Former player Jim Pyrgolios replaced Puskás for the 1992/93 season which saw the club finish first on the points table during the regular season.[19] South Melbourne was again eliminated during the finals series by Adelaide City and Marconi-Fairfield, the latter inflicting a 7–0 thrashing.[20][21] In 1993/94, the club finished second,[22] but failed yet again to progress to the Grand Final, courtesy of Melbourne Croatia and their nemesis, Adelaide City.[23] For the 1994/95 season, the club hired former Socceroos coach Frank Arok to replace Pyrgolios. The round one game from that season was the club's last at its Middle Park home before moving temporarily to Olympic Park while they awaited the completion of their new home, the 14,000-capacity Lakeside Stadium, on the site of the former Lake Oval. The club finished sixth on the ladder,[24] but was eliminated again in the Preliminary Final by the Melbourne Knights in a 3-2 thriller in the rain with a hattrick to Mark Viduka.[25] Arok left the club after a disappointing 1995/96 season, which saw South miss the finals for the first time since 1989.[26]

Name and emblem changeEdit

The club emblem during South Melbourne's brief appearance as the Lakers.

In 1996, the club was required by Soccer Australia, along with clubs all over the country, to change its emblem and name in an attempt to move soccer into the Australian mainstream and away from direct club-level association with its migrant roots. As a consequence, South Melbourne Hellas reappeared as South Melbourne Lakers. Its new name and emblem was not well received by many of its Greek supporters. The name change also drew attention from American NBA team, the L.A. Lakers, who threatened legal action.[27]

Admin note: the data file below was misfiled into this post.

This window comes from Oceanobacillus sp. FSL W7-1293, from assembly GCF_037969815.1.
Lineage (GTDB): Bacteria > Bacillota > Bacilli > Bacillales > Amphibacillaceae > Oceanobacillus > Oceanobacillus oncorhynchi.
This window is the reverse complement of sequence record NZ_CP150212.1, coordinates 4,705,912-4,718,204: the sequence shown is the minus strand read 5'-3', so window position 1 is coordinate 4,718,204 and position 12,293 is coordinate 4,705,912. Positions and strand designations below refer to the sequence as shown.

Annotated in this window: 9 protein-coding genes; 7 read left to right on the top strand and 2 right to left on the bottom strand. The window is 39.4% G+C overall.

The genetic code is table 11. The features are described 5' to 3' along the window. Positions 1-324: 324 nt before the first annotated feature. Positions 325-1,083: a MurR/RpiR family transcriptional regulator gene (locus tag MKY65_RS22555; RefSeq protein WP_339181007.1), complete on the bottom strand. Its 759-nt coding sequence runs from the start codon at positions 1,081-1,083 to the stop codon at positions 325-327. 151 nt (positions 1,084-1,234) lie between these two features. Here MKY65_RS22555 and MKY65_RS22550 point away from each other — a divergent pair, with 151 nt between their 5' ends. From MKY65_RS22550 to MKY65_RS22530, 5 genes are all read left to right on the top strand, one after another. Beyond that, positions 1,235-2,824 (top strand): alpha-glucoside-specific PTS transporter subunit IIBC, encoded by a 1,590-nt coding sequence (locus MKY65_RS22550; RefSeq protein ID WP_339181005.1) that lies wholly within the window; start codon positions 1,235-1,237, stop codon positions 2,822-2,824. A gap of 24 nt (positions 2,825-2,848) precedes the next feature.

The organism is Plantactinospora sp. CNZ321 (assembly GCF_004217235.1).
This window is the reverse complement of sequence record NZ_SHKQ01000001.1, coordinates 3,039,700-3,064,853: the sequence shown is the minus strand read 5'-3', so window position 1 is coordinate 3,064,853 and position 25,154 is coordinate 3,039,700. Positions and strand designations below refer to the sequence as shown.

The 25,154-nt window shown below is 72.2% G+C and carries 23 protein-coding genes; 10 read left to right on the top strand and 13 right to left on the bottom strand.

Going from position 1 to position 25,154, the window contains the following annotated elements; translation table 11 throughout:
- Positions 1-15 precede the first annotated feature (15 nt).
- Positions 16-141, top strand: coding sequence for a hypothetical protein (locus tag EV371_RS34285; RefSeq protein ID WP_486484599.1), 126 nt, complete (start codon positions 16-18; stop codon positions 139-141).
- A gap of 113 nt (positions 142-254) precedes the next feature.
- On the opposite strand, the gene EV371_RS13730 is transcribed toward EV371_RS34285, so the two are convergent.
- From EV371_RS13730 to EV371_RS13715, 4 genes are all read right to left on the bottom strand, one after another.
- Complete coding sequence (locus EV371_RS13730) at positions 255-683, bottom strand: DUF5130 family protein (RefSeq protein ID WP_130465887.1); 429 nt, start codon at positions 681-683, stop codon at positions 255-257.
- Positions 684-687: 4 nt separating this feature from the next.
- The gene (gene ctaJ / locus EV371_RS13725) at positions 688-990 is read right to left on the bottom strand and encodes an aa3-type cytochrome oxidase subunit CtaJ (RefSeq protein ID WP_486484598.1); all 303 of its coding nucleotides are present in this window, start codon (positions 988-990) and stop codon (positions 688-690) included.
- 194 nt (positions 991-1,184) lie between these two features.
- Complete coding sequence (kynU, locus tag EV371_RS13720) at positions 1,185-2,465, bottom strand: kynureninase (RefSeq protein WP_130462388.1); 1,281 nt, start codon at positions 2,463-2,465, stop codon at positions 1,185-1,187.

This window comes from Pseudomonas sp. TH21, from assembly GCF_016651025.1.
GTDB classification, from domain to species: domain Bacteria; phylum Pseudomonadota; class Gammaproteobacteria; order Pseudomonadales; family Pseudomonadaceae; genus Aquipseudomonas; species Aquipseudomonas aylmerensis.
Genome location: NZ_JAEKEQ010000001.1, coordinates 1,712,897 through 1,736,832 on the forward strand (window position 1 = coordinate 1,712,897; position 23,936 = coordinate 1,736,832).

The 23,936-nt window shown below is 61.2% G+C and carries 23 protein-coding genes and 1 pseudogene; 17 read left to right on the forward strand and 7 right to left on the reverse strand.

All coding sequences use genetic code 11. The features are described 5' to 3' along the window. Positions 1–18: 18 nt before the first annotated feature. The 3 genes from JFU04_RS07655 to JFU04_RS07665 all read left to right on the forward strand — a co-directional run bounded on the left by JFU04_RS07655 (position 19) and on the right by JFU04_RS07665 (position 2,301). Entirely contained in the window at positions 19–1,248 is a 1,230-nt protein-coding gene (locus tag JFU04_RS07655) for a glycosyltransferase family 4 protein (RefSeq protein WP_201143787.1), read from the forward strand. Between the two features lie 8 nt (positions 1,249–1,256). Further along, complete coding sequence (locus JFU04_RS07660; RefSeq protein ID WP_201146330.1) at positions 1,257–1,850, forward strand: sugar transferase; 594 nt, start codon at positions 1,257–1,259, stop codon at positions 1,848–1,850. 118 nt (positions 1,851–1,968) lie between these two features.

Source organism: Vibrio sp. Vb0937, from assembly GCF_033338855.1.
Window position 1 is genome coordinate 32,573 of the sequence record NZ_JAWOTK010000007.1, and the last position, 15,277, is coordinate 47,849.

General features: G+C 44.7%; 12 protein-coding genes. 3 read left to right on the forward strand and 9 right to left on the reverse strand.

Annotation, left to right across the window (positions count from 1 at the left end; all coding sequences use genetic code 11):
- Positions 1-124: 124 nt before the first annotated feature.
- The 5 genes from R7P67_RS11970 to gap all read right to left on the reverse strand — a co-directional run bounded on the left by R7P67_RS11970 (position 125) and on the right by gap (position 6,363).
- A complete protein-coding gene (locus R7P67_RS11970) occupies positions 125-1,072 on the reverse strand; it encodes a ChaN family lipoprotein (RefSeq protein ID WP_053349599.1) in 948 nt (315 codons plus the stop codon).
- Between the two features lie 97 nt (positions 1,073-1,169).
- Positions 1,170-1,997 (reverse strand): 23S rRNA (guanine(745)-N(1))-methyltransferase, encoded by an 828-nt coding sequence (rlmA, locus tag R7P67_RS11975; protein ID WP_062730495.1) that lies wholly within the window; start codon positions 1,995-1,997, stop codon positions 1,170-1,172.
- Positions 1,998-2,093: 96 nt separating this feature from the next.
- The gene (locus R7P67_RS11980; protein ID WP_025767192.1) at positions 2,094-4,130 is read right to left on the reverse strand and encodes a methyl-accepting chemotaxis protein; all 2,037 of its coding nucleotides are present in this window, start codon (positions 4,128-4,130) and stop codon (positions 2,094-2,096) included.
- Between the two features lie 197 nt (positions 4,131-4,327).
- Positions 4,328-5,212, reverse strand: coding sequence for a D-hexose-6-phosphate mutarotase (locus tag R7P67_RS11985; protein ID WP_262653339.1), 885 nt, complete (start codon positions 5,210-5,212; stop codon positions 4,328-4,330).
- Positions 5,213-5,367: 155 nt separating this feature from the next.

Under new coach and former captain Ange Postecoglou, the club bounced back in season 1996/97, finishing third on the table[28] and eventually being eliminated by Sydney United in the Preliminary Final.[29] The club capped off the end of the decade with impressive performances, becoming Australian champions in 1998 and 1999, thanks to performances by Paul Trimboli, Vaughan Coveny, Con Blatsis and former PAOK FC star John Anastasiadis.

In the 1998 Grand Final South defeated league newcomer Carlton 2–1 with a controversial late chip by Boutsianis sending the crowd into pandemonium.[30] That win was followed up in 1999 by a come-from-behind 3–2 win against Sydney United in the Grand Final which was the first time the club had gone back-to-back since the glory days of the 1960s. This win would be Hellas' 4th and final national championship.[31] By now, South Melbourne had dropped the Lakers moniker and become South Melbourne Soccer Club, and sported a new emblem—the current blue and white shield with stars (each star representing a national championship). They followed up their fourth domestic title with the 1999 Oceania Club Championship, a win that qualified them for the 2000 FIFA Club World Championship in Brazil.[4]

2000–04 Taking on the WorldEdit

Grouped with Vasco Da Gama, Necaxa, and the treble-winning Manchester United in the 2000 FIFA Club World Championships, South Melbourne lost all three games. Despite the losses and being the only non-professional club at the tournament, the club gained some respectability amongst its peers with its performance, as well as some much needed exposure on the world stage, something that had been severely lacking for Australian soccer clubs at the time. On its return from Brazil, South Melbourne failed to make the finals in the 1999/2000 season, finishing well outside the top six finals spots.[32] Before the new season started Postecoglou left South Melbourne in order to take up the position of Australian youth coach, and was replaced by former South player and teammate Mike Petersen.[4] At the end of the 2000/01 home and away season, South had finished a comfortable 8 points clear of Wollongong,[33] but lost both legs of its major semi final against the Wolves 2–1,[9] meaning South would have to win the preliminary final in order to earn a rematch. South duly did so with a 2–0 victory over Sydney Olympic, but in the grand final put in a lacklustre performance, with a late revival not being enough once more losing 2–1.[9]